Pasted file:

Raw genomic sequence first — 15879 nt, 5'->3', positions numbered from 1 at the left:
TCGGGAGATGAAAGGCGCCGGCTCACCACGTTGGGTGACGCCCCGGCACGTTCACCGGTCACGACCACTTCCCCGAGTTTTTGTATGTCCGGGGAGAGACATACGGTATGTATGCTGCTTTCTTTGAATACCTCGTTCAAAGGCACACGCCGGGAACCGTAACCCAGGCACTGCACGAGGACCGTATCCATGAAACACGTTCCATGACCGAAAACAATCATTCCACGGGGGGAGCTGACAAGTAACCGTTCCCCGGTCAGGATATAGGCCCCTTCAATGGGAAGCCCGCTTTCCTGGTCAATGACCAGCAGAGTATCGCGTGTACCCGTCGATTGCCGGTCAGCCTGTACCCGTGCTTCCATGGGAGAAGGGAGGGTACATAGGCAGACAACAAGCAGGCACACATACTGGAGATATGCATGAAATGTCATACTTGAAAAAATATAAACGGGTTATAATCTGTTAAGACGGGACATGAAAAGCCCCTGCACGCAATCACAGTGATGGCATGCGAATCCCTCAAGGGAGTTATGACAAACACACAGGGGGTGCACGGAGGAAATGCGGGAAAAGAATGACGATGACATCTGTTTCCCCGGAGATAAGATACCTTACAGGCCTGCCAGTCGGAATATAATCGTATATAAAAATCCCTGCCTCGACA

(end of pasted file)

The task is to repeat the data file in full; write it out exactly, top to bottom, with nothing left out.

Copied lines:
Raw genomic sequence first — 15879 nt, 5'->3', positions numbered from 1 at the left:
TCGGGAGATGAAAGGCGCCGGCTCACCACGTTGGGTGACGCCCCGGCACGTTCACCGGTCACGACCACTTCCCCGAGTTTTTGTATGTCCGGGGAGAGACATACGGTATGTATGCTGCTTTCTTTGAATACCTCGTTCAAAGGCACACGCCGGGAACCGTAACCCAGGCACTGCACGAGGACCGTATCCATGAAACACGTTCCATGACCGAAAACAATCATTCCACGGGGGGAGCTGACAAGTAACCGTTCCCCGGTCAGGATATAGGCCCCTTCAATGGGAAGCCCGCTTTCCTGGTCAATGACCAGCAGAGTATCGCGTGTACCCGTCGATTGCCGGTCAGCCTGTACCCGTGCTTCCATGGGAGAAGGGAGGGTACATAGGCAGACAACAAGCAGGCACACATACTGGAGATATGCATGAAATGTCATACTTGAAAAAATATAAACGGGTTATAATCTGTTAAGACGGGACATGAAAAGCCCCTGCACGCAATCACAGTGATGGCATGCGAATCCCTCAAGGGAGTTATGACAAACACACAGGGGGTGCACGGAGGAAATGCGGGAAAAGAATGACGATGACATCTGTTTCCCCGGAGATAAGATACCTTACAGGCCTGCCAGTCGGAATATAATCGTATATAAAAATCCCTGCCTCGACA